For the skilled workers upon whom so many harvests depend, the increased stringencies of border controls have made crossing national lines a harrowing and prohibitive experience. In Europe, French farms put out calls for unemployed urban workers to help in the fields, only to find those who answered quickly leaving; the UK’s ‘Pick for Britain’ campaign tried to recruit 70,000 Britons for harvests and farm work, but the response was so meagre that special planes have been chartered to fly in Romanian farmworkers8. Ironically, these workers were applauded on the front pages of the same newspapers who used fears of Eastern European immigration to make the case for Brexit. President Trump’s 23 April announcement of an immediate halt to all immigration in the US quickly, and quietly, exempted migrant farmworkers9.

Food safety issues in our industrial agriculture system10 apply as equally to workers as to crops. Labourers in farms and production facilities work side-by-side for hours on end, and must be given improved protective equipment and working conditions. The alternative is an outbreak like that in South Dakota, where half of the population in a single town of 438 people have tested positive, all of whom worked at one 3,700-worker facility11.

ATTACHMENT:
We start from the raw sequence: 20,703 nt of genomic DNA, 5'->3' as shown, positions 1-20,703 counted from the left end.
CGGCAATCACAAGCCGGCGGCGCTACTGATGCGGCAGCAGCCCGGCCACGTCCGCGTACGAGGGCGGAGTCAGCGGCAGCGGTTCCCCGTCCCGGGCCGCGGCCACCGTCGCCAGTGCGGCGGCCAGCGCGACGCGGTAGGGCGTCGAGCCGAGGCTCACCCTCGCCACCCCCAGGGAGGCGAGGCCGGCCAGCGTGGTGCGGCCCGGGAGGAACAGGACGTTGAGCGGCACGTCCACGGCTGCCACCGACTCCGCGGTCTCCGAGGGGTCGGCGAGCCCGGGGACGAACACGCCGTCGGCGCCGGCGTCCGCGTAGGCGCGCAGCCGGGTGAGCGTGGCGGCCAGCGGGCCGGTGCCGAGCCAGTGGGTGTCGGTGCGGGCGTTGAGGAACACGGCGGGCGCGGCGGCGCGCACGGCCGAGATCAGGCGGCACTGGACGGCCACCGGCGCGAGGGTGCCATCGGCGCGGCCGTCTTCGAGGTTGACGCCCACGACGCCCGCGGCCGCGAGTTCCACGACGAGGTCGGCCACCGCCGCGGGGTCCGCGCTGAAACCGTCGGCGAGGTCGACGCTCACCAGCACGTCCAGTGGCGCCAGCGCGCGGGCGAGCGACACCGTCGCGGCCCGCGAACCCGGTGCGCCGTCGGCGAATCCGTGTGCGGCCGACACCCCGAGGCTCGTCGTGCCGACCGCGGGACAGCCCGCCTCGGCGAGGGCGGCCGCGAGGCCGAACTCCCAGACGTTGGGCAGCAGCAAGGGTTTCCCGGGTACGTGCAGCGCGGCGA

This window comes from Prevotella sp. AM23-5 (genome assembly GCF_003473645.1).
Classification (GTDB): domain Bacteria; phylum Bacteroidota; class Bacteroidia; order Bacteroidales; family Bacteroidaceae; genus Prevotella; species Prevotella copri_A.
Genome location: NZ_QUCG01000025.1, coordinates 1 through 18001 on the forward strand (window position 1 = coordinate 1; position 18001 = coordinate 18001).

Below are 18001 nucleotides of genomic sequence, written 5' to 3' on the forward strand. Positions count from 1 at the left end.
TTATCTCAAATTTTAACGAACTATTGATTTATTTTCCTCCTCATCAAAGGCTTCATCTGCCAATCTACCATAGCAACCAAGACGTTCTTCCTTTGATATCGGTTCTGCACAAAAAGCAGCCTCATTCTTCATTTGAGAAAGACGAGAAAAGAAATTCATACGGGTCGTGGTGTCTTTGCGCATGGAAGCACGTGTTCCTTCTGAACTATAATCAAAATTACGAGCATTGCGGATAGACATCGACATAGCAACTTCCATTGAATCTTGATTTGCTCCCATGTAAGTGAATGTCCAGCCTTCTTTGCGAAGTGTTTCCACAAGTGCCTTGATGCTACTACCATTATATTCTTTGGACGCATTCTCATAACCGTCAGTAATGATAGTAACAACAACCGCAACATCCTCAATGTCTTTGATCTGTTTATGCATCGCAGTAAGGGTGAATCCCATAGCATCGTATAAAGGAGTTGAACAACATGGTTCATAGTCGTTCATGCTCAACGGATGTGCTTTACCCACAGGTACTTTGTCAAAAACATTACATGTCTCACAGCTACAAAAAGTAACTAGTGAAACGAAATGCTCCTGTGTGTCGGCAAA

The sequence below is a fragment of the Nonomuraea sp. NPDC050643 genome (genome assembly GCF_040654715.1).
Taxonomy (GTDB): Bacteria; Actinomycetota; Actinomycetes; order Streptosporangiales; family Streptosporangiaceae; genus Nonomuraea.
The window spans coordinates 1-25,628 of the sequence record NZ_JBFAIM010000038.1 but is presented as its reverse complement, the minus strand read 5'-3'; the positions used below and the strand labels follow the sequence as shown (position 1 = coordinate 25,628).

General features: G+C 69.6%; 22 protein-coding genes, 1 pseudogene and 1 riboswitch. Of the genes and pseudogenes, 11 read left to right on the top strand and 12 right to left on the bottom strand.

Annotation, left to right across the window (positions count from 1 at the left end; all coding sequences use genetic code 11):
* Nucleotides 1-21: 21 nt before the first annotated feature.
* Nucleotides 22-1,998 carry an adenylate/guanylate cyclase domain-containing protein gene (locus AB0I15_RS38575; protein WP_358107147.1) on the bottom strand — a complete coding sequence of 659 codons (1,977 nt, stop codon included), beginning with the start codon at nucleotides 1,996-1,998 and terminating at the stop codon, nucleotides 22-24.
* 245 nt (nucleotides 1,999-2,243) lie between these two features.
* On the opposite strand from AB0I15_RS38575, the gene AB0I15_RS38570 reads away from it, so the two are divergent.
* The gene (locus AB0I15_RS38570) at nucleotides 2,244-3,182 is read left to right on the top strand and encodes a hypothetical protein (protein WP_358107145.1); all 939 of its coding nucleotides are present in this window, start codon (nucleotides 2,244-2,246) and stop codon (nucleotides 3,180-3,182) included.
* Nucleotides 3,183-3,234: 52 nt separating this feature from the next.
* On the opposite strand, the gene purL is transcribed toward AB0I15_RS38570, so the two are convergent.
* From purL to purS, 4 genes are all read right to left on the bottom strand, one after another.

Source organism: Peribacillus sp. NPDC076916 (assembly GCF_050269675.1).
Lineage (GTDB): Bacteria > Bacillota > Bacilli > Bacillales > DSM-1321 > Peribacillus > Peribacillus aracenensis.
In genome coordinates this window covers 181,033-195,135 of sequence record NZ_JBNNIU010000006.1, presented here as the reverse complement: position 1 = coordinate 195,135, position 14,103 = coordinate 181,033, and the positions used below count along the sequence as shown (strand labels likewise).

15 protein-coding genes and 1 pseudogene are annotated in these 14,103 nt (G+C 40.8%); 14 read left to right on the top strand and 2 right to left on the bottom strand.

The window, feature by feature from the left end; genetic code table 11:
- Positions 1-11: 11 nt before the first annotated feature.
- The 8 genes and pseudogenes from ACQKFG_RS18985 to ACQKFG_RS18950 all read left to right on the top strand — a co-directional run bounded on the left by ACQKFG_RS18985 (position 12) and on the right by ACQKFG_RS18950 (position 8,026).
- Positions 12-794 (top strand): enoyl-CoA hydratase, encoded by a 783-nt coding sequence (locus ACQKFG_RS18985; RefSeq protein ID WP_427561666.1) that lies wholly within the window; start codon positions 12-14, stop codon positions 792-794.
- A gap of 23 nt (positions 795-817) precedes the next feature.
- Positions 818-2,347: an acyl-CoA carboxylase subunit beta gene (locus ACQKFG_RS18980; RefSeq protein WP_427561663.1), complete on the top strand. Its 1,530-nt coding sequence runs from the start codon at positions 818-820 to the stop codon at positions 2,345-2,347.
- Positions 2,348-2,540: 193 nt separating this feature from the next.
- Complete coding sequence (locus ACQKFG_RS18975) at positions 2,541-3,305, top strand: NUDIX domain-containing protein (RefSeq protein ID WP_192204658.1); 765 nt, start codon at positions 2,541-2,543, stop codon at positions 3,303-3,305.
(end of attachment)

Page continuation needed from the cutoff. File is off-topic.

Until a vaccine can be developed, further waves of this virus will make lessons learned in recent months all the more important to proof our food systems against future lockdowns and uncertainties. Food banks may take up some slack, but they are no permanent solution. As a leading critic of the ‘hunger industrial complex’ points out, food banks in the US work hand-in-hand with the companies that benefit most from keeping wages low in the first place for millions now standing in food queues12.

Although countries like France have made assurances that financial help will be available, many small businesses are facing bankruptcy, including markets, artisanal food companies and restaurants. These latter will have to reduce seating and increase costs for safety reasons even when they are able to reopen. Ultimately, the diversity of what, how and with whom we eat will be reduced. “I started my restaurant as a place for people to talk to one another,” one restauranteur told The New York Times, “with a very decent but affordable glass of wine and an expertly prepared plate of simply braised lamb shoulder on the table to keep the conversation flowing”; she is closing down her establishment of 20 years in New York City’s East Village13.

And yet there are reasons to hope that a new paradigm of ‘food sovereignty’ may arise in the wake of the pandemic14. Community gardens have seen a surge in volunteers, and while supermarkets in many countries report a shortage of flour, small and independent mills have seen business boom following a surge in home baking15.

Food economists have been warning for years that global, ‘just-in-time’ food delivery chains were inherently at risk of failing. Perhaps a shift to a more decentralized food system would provide the security that farmers, small businesses, workers, customers and the starving of the world desperately need. No one wished for this pandemic, but let’s not waste the lessons it can teach us.


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Food in a time of COVID-19. Nat. Plants 6, 429 (2020).